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Manatees at Crystal River National Wildlife Refuge, FL. Photo by David Hinkel, USFWS.

Manatee enforcement effort slated for Brevard County

The U.S. Fish and Wildlife Service (FWS) and the Florida Fish & Wildlife Conservation Commission (FWC) will initiate a joint enforcement effort over the weekend of May 22nd to enforce the federal and state Manatee zones in Brevard County.  The joint enforcement effort will run from Friday, May 22nd through Monday, May 25th.

Along with USFWS and FWC agents and officers, numerous federal, state and local marine enforcement units from the area will be participating in the enforcement detail to enforce not only the manatee protection zones but other legal requirements on the water, as well.

The federal manatee protection zones and regulations may be found online at:  Those areas designated as protected pursuant to the Florida Manatee Sanctuary Act may be at:

In those areas where the federal and state zones are not identical, the more restrictive zone takes precedence. The web page maps provide a general overview of the areas that have manatee speed zones but are not a substitute for on-the-water markings. When in doubt, follow the rules as posted on the signs and delineated by the buoys throughout the designated areas in Brevard County to mark the regulated zones. 

Manatee zone boundaries are marked by large posted signs and buoys; both are white in color with international orange lettering. 

Federal and State regulations require vessel operators to operate at the appropriate posted speeds within the manatee zones. Portions of the manatee zones are regulated at a maximum speed of 25 mph and are enforced utilizing RADAR units.

According to the regulations, a watercraft is considered to be proceeding at slow speed minimum wake when this three part definition is met; bow down, vessel is fully settled in the water, and creating a minimum wake.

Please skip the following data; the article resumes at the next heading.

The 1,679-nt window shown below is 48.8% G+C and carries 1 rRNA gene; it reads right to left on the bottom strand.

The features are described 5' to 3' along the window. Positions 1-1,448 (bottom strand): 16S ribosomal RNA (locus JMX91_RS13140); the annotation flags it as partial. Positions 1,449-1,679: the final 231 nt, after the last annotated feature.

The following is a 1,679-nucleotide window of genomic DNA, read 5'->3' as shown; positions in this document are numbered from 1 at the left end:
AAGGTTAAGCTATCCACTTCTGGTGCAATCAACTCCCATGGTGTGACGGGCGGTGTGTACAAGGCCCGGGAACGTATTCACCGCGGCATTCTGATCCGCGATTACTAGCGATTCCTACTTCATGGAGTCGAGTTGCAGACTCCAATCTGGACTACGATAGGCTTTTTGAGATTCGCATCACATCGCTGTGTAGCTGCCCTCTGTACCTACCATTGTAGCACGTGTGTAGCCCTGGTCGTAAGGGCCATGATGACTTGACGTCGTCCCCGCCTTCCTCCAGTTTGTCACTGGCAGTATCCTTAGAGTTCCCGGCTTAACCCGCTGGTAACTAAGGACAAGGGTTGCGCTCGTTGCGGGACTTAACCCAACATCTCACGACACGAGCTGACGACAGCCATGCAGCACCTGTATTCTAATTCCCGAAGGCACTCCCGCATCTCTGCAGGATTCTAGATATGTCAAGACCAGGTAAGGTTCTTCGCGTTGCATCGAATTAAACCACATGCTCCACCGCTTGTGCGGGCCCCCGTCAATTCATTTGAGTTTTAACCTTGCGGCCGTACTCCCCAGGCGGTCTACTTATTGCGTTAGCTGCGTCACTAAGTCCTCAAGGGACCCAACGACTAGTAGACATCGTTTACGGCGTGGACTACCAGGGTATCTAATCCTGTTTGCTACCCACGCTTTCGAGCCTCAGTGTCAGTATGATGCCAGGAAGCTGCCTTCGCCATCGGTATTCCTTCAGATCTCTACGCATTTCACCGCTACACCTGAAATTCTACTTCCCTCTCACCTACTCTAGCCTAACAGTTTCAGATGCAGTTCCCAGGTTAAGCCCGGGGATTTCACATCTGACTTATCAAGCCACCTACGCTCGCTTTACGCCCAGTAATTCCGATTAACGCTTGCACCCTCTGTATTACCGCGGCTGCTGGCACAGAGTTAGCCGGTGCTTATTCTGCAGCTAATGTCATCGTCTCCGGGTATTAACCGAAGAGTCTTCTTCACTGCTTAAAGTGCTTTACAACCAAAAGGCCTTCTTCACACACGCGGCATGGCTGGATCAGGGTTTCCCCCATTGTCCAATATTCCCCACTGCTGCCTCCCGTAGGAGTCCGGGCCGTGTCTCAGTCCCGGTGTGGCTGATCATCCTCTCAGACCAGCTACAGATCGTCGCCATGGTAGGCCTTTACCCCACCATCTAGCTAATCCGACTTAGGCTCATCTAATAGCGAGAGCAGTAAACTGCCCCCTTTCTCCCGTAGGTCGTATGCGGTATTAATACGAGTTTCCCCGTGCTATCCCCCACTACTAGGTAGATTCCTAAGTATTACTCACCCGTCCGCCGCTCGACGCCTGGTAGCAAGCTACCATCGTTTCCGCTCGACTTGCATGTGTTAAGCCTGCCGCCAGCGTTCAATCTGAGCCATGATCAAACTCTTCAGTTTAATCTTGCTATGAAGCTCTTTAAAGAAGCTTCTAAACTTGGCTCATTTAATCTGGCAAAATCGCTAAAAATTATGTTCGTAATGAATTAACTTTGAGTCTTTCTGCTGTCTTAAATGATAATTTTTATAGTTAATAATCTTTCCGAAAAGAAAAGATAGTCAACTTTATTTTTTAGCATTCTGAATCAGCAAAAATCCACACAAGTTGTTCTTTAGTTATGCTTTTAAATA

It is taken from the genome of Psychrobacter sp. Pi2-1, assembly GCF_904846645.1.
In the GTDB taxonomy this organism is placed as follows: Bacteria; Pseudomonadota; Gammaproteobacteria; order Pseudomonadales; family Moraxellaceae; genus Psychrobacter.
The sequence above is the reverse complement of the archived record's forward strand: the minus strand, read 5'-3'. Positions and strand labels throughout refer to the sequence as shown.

However, if a vessel is on plane, in the process of coming up on or coming off of plane, or creating an excessive wake it is not considered to be proceeding at slow speed.  There is no mile per hour speed attached to slow and idle zones. Slow speed and idle speed are based upon the attitude of the vessel.  Idle Speed is considered to be enough forward momentum to maintain steerage of a vessel.

Law enforcement participants in this joint effort will be doing strict enforcement of the manatee zones. Federal fines range from $125 to $25,000 and/or six (6) months imprisonment under the Endangered Species Act (ESA). The fines increase for each subsequent violation of any state or federal manatee zone throughout the state.

The table below shows the State data on manatee mortalities related to watercraft in Brevard County; in addition it shows the overall mortality rate in Brevard County.

Florida Manatee Mortalities

Brevard County

  • 2013 Watercraft: 9
  • 2013 Overall: 244
  • 2014 Watercraft: 3
  • 2014 Overall: 86
  • 2015 Watercraft through April 24: 3
  • 2015 Overall through April 24: 3

Source: FWCC Fish and Wildlife Research Institute – Manatee Mortality Statistics

Voluntary compliance is a win-win for boaters and for Florida manatees: providing for safe passage for both through Florida’s waterways.

Enforcement questions regarding the various zones may be directed to the U.S. Fish and Wildlife Service Office of Law Enforcement at 352-429-1037 or contact the Florida Fish and Wildlife Conservation Commission at 386-758-0525.

The U.S. Fish and Wildlife Service is the principal federal agency responsible for conserving, protecting and enhancing fish, wildlife, plants, and their habitats for the continuing benefit of the American people. Visit the Service’s Web site at


Brevard County Florida Fish & Wildlife Conservation Commission Lt. Robert Jefferson, (321) 403-5866

Florida Fish & Wildlife Conservation Commission Karen Parker, (386) 758-0525

U.S. Fish & Wildlife Service
Chuck Underwood, (904) 731-3332

The mission of the U.S. Fish and Wildlife Service is working with others to conserve, protect, and enhance fish, wildlife, plants, and their habitats for the continuing benefit of the American people. For more information on our work and the people who can make it happen, visit Connect with the Service on Facebook, follow our tweets, watch the YouTube Channel and download photos from Flickr.

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